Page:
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Computer Fixes

The ethics of modern web ad-blocking

I’m also blocking most ads and analytics trackers, mainly for security and major site performance issues. You want me to turn those on again? Respect people’s privacy and security.

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Computer Fixes

Fixing OS X Yosemite wireless printer & scanner driver

Last night I attempted to go through my desk inbox and scan any new documents I had waiting. But Yosemite (OS X 10.10.x) was not recognizing my Epson Workforce 545 wireless all-in-one as a scanner. I could print to it, but not scan. Additionally, in the printer section of System Preferences, there was no Scan tab shown.

I initially looked at Epson’s drivers page for the WorkForce 545, but the page basically said download all drivers from Apple Software Update, which Yosemite helpfully does for you anyways. Although I did verify that Epson’s scan utility worked, which lead me to think it was something up with OS X itself. After some research, I found a video on YouTube that describes how to fix the problem.

Apparently if OS X is using the AirPrint driver for your printer, it doesn’t include the scanner driver. By switching to the real printer driver, not AirPrint, the problem is solved.

Here is a screenshot of when I go to add a printer and the “Use” drop-down shows the AirPrint driver as selected by default:

Before (AirPrint)

Here is a screenshot of me switching to the actual Epson Workforce 545 driver.

After (Epson driver)

And now my scanner software sees the scanner, where before it didn’t:

Scanner software

This should work with any all-in-one printer/scanner device, not just an Epson one.

Categories
Computer Fixes

Hazel is the ultimate automated file management tool

For years I have struggled on maintaining PDF copies of various important documents (bills, statements, paperwork, etc.). I would occasionally have a day of organizing, but I was wildly inconsistent with how I named my files and folders. It was incredibly frustrating when I needed to find a particular file and had to search multiple folders & naming schemes to track it down.

Yesterday I began trying out a utility I had heard about over the past few years: Hazel. Created by Noodlesoft, it is the ultimate automated file management tool. I am blown away by what I can do now in a totally automated and consistent manner. In 24 hours it has supercharged my file organizing and archiving.

For example, if I wanted to download and save PDF copies of my paycheck, in the past I would do this:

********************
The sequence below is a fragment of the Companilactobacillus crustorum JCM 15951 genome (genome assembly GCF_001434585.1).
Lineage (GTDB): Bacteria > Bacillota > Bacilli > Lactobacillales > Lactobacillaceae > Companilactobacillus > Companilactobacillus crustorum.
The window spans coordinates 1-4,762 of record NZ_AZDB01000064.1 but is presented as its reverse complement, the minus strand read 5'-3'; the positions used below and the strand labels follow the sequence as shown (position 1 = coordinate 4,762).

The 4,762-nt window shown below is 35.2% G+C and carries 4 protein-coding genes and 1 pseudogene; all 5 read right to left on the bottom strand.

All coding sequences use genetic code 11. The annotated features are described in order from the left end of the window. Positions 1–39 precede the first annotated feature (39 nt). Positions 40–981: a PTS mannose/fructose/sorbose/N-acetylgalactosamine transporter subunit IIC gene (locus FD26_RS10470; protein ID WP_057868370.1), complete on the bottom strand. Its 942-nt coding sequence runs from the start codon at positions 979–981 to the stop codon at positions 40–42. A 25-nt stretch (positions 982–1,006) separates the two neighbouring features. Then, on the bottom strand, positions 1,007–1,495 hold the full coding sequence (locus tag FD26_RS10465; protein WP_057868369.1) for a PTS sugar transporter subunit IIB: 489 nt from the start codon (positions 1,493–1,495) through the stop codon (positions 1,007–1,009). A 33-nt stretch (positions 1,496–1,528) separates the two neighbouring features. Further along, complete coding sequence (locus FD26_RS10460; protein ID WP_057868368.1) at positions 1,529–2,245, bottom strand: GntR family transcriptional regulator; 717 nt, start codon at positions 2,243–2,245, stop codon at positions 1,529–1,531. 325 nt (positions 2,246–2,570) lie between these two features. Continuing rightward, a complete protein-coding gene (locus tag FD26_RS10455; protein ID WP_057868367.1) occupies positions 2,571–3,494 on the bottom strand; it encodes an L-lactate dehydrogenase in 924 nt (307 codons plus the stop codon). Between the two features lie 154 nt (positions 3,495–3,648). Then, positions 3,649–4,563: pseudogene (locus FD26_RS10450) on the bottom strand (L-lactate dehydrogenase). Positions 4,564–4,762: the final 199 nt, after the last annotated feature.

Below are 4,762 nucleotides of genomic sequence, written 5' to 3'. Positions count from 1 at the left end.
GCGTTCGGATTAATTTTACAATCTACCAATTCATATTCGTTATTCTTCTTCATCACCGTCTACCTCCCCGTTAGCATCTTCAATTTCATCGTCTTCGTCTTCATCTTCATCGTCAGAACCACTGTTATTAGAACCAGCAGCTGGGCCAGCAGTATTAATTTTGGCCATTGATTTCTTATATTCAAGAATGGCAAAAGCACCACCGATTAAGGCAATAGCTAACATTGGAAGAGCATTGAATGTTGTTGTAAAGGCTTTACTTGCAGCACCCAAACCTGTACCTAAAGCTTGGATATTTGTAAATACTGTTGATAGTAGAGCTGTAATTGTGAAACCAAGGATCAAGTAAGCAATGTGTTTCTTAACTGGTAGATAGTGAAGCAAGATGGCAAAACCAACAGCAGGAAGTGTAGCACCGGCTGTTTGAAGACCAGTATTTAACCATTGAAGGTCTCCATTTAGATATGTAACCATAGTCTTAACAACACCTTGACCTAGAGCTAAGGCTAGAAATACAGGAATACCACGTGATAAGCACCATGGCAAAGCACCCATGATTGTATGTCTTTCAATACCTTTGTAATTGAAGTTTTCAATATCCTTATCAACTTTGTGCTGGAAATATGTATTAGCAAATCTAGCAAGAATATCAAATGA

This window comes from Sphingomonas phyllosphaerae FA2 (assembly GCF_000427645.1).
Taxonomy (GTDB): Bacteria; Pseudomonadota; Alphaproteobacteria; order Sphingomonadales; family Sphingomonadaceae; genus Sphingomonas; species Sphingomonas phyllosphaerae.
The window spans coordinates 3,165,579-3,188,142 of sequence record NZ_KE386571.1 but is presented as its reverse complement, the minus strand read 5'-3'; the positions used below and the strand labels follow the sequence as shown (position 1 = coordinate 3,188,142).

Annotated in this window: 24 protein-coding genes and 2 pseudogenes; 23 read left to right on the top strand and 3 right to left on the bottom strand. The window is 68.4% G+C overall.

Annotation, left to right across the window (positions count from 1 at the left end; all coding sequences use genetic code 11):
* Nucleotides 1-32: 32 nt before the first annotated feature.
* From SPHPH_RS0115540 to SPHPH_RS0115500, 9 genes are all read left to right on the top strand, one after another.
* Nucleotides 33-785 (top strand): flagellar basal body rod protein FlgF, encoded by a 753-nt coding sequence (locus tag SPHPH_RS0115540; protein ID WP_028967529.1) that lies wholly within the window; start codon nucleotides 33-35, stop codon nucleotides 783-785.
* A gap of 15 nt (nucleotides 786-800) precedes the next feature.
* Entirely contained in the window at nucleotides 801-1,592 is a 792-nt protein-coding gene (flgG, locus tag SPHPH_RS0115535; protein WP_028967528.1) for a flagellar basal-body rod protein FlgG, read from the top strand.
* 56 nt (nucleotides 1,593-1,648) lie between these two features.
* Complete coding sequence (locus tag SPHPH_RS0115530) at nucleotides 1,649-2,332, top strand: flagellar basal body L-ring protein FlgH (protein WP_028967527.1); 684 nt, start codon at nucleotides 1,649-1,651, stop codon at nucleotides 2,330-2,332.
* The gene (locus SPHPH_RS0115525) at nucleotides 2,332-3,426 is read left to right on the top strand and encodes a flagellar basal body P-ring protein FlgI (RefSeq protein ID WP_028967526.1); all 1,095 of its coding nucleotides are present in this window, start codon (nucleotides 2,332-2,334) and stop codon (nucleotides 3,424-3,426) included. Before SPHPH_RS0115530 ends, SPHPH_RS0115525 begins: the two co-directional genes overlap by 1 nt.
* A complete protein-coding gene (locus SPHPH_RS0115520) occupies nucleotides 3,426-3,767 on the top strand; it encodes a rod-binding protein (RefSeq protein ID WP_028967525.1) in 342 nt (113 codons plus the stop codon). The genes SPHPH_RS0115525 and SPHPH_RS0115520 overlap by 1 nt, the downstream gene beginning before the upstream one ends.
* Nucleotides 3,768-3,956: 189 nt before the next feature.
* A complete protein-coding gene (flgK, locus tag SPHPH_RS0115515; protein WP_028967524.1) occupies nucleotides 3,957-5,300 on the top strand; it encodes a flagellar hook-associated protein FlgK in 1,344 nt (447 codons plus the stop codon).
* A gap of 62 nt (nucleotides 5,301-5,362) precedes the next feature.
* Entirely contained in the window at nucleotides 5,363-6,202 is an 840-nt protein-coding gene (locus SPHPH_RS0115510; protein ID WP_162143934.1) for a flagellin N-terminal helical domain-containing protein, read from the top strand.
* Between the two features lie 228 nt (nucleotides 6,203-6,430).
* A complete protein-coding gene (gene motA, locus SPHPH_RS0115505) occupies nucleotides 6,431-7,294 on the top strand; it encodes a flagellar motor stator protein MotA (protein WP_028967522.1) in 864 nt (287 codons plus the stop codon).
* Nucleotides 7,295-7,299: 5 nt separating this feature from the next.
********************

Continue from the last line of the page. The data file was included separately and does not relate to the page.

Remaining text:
1. Login to the payroll site.
  2. Click on the link for the latest paycheck to view its PDF.
  3. Download the PDF (which is placed automatically in my Downloads folder by Safari)
  4. Navigate to the Downloads folder
  5. Open the file
  6. Find the pay date on the file
  7. Rename the file in yyyy-mm-dd – Paycheck (Chris).pdf format
  8. Move file to whatever my Paychecks folder I happened to find first.

Now with Hazel, I just do the following:

  1. Go to my payroll site.
  2. Click on the link for the latest paycheck to view its PDF.
  3. Download the PDF (which is placed automatically in my Downloads folder by Safari)

Then, without intervention, Hazel does its magic by monitoring the downloads folder and matching files with all of the following criteria in seconds:

  • The file name (my payroll site is very consistent with its file name format)
  • Whether my name or my wife’s name are in the contents of the file.
  • Searches the contents of the PDF for the word “Regular” so I know this a normal paycheck vs. something else (like a bonus).
  • Automagically figures out the pay check date by searching for the third date in mm/dd/yyyy format listed in the file. Thanks MacSparky for the tip on how to do this!
  • Renames the file to yyyy-mm-dd – Paycheck (Chris).pdf, using that pay check date from the step above.
  • Sets various tags (Paycheck, the current year (again, based off of that pay check date), etc)
  • Moves to a dedicated paychecks folder

Suddenly I have a huge automation win! I cut out at least 5 manual steps from this process, saving as many as 5 minutes per paycheck and now have the following:

  • My file names are all in a consistent, predictable format.
  • My files are all tagged properly.
  • My files are all in the correct folder.
  • My files are all dated properly.
  • My files are now very easy to search for thanks to the file name and the tags.

Now multiply this across the many different documents you download in today’s world and you can see how tens of minutes a week or even a couple of hours per month can be saved using Hazel.  Toss in some of this magic for documents you scan and suddenly this is a gigantic time & frustration saver. Not to mention the enormous frustration that is now gone of finding the right folder and file name format. It doesn’t seem like much, but it can add up quickly. Quickly enough I’m buying a license today.

Categories
Computer Fixes

Bringing back life with a SSD

For the past year or so, I would go out of my way not to use my home Macbook Pro (mid-2010 13″). It was just too slow. Minutes to boot up, especially from hibernation, made it a bear to use. Apps were slow to load, switching user profiles was a joke, and using the critical apps such as iPhoto was a joke.